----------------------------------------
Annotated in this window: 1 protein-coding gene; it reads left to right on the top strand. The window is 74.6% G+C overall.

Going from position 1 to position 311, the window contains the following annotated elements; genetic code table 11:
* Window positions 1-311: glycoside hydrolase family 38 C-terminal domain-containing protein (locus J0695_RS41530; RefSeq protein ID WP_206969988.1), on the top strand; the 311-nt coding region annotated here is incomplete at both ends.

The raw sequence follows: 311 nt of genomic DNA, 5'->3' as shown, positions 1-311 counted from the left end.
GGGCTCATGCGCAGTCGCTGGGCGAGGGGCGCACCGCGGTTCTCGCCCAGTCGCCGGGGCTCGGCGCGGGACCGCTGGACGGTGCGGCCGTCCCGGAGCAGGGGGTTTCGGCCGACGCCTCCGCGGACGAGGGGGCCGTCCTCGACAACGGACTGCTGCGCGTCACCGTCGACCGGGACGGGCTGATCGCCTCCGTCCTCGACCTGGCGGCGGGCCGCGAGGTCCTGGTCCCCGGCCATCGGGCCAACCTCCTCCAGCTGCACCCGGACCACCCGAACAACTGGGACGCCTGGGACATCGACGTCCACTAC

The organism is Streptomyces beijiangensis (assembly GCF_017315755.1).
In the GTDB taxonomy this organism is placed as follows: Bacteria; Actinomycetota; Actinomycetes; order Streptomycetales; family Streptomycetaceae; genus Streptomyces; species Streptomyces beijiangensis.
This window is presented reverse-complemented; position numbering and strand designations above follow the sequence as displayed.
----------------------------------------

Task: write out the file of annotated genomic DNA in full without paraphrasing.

Annotated in this window: 1 protein-coding gene; it reads left to right on the top strand. The window is 74.6% G+C overall.

Going from position 1 to position 311, the window contains the following annotated elements; genetic code table 11:
* Window positions 1-311: glycoside hydrolase family 38 C-terminal domain-containing protein (locus J0695_RS41530; RefSeq protein ID WP_206969988.1), on the top strand; the 311-nt coding region annotated here is incomplete at both ends.

The raw sequence follows: 311 nt of genomic DNA, 5'->3' as shown, positions 1-311 counted from the left end.
GGGCTCATGCGCAGTCGCTGGGCGAGGGGCGCACCGCGGTTCTCGCCCAGTCGCCGGGGCTCGGCGCGGGACCGCTGGACGGTGCGGCCGTCCCGGAGCAGGGGGTTTCGGCCGACGCCTCCGCGGACGAGGGGGCCGTCCTCGACAACGGACTGCTGCGCGTCACCGTCGACCGGGACGGGCTGATCGCCTCCGTCCTCGACCTGGCGGCGGGCCGCGAGGTCCTGGTCCCCGGCCATCGGGCCAACCTCCTCCAGCTGCACCCGGACCACCCGAACAACTGGGACGCCTGGGACATCGACGTCCACTAC

The organism is Streptomyces beijiangensis (assembly GCF_017315755.1).
In the GTDB taxonomy this organism is placed as follows: Bacteria; Actinomycetota; Actinomycetes; order Streptomycetales; family Streptomycetaceae; genus Streptomyces; species Streptomyces beijiangensis.
This window is presented reverse-complemented; position numbering and strand designations above follow the sequence as displayed.